Canadians, individually, through charitable organizations and through their government, have always responded to those affected by natural disasters. Unlike meetings scheduled on the international agenda, there is no timetable or predetermined location for natural disasters.
Thus far this year, we have witnessed major calamities such as the earthquakes in Haiti and Chile, and the flooding in Pakistan.
When we met one year ago, the global economic and financial crisis justifiably dominated the horizon and our agenda. As the recovery remains fragile, we must stay the course toward achieving balanced and sustained growth. Today, the economy continues to be the number one priority of Canadians and of our government.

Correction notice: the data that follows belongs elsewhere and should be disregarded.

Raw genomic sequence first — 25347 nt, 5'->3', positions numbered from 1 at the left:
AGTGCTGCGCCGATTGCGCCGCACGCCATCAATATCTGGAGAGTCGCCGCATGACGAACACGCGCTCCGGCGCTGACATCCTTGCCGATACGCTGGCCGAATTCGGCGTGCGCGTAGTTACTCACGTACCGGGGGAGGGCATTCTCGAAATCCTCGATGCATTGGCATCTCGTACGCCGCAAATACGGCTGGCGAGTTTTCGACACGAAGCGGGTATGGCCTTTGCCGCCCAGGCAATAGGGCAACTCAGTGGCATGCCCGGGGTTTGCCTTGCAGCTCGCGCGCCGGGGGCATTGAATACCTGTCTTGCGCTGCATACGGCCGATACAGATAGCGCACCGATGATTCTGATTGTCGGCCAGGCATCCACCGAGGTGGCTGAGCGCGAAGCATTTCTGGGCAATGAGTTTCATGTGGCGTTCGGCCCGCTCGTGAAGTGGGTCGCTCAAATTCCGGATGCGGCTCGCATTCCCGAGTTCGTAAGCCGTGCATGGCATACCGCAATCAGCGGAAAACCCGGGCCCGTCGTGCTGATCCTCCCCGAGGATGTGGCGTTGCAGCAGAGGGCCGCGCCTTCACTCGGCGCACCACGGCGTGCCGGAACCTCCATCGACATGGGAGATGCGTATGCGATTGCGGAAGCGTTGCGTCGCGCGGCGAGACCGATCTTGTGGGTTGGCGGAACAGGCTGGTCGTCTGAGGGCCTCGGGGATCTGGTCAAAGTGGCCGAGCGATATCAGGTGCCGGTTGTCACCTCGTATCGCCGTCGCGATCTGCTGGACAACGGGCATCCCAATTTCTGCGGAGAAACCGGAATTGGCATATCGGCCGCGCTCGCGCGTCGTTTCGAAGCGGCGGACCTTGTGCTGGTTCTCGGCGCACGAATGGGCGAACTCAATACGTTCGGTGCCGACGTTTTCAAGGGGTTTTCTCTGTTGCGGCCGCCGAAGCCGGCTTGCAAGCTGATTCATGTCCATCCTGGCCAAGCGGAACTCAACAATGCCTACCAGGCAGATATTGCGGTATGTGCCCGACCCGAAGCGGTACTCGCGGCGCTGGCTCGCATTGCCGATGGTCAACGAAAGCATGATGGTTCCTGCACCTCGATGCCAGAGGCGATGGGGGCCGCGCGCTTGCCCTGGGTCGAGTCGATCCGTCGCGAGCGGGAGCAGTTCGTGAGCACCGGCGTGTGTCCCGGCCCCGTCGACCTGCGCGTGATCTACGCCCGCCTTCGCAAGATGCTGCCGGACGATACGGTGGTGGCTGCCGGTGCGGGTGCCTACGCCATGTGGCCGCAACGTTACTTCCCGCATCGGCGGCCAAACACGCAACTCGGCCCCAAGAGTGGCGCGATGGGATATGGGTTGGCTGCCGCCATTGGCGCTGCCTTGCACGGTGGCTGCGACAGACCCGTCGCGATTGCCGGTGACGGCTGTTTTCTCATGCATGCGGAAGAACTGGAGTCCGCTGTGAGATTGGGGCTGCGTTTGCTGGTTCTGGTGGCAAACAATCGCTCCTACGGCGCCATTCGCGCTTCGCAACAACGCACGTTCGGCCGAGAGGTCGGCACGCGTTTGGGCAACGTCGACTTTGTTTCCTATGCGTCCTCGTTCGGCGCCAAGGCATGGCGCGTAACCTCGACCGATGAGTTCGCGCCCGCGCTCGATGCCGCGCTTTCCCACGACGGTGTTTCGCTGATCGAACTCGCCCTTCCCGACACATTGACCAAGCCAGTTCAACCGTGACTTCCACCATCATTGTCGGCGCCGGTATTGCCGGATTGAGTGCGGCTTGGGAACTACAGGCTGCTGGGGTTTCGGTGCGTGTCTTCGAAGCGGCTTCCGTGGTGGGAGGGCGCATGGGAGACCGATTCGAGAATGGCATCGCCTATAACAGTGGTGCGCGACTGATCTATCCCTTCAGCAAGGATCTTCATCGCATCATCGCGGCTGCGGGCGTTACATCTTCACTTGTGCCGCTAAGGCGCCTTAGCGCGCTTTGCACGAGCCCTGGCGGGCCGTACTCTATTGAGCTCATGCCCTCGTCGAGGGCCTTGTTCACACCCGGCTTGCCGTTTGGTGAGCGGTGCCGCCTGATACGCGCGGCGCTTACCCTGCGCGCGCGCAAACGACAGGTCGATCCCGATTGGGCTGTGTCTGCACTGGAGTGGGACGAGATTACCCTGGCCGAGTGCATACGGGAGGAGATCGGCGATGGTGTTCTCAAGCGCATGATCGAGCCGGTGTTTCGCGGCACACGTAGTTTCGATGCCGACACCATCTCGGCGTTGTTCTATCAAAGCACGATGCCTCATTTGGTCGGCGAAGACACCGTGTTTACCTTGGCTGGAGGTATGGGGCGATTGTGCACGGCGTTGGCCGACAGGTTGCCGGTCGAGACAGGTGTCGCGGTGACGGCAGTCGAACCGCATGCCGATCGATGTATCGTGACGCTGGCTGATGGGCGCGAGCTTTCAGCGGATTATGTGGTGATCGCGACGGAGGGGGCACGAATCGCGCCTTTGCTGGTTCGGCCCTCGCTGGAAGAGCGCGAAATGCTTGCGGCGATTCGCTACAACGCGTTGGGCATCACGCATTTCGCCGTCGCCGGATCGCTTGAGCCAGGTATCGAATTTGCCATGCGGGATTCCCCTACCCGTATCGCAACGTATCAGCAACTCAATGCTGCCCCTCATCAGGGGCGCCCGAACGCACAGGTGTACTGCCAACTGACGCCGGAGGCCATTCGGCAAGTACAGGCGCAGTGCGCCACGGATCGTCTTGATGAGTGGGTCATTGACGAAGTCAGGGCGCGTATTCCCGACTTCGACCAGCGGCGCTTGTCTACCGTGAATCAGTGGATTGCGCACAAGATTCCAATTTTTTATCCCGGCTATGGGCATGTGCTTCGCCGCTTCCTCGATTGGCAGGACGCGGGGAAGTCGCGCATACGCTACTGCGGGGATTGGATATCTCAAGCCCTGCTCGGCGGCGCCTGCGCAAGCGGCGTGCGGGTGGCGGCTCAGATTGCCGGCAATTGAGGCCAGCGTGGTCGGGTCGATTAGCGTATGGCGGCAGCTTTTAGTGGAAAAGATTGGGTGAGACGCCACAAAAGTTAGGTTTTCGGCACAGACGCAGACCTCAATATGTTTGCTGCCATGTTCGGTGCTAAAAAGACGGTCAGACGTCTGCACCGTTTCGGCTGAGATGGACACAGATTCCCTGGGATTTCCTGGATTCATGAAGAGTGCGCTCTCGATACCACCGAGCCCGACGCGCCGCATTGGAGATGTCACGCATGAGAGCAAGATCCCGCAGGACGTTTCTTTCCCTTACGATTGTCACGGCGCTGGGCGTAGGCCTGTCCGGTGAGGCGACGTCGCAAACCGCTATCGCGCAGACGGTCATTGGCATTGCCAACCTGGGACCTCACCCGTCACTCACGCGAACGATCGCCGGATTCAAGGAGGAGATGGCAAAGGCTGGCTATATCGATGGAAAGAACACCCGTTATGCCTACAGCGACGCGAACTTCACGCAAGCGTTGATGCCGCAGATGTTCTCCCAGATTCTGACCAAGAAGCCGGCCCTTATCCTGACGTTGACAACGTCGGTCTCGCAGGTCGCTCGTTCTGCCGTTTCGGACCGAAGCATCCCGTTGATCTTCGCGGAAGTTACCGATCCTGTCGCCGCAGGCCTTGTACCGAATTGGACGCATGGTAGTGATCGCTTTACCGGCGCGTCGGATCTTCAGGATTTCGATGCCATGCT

The Canadian government is determined to continue the responsible leadership that has played a vital part in the exemplary performance of the Canadian economy in difficult circumstances. As we move forward, we will build upon what has worked so well in the past and what has contributed so effectively to Canada’s prosperity, particularly the negotiation and signature of free trade agreements with more economic partners, as well as collaboration with other nations and international institutions to eliminate barriers to the free flow of goods, services and investment worldwide.
The greatest benefit to all in the international community and the foremost assurance of sustained recovery come from concerted policies and collaborative action, not from retreat into national or regional enclaves.
We believe firmly in an approach that effectively and positively combines the protection and furtherance of national interests with global responsibilities—an approach Prime Minister Harper calls “enlightened sovereignty.”
It is in this spirit, as Canada’s foreign minister, that I want to work with all of you to fulfill our shared purposes in world affairs.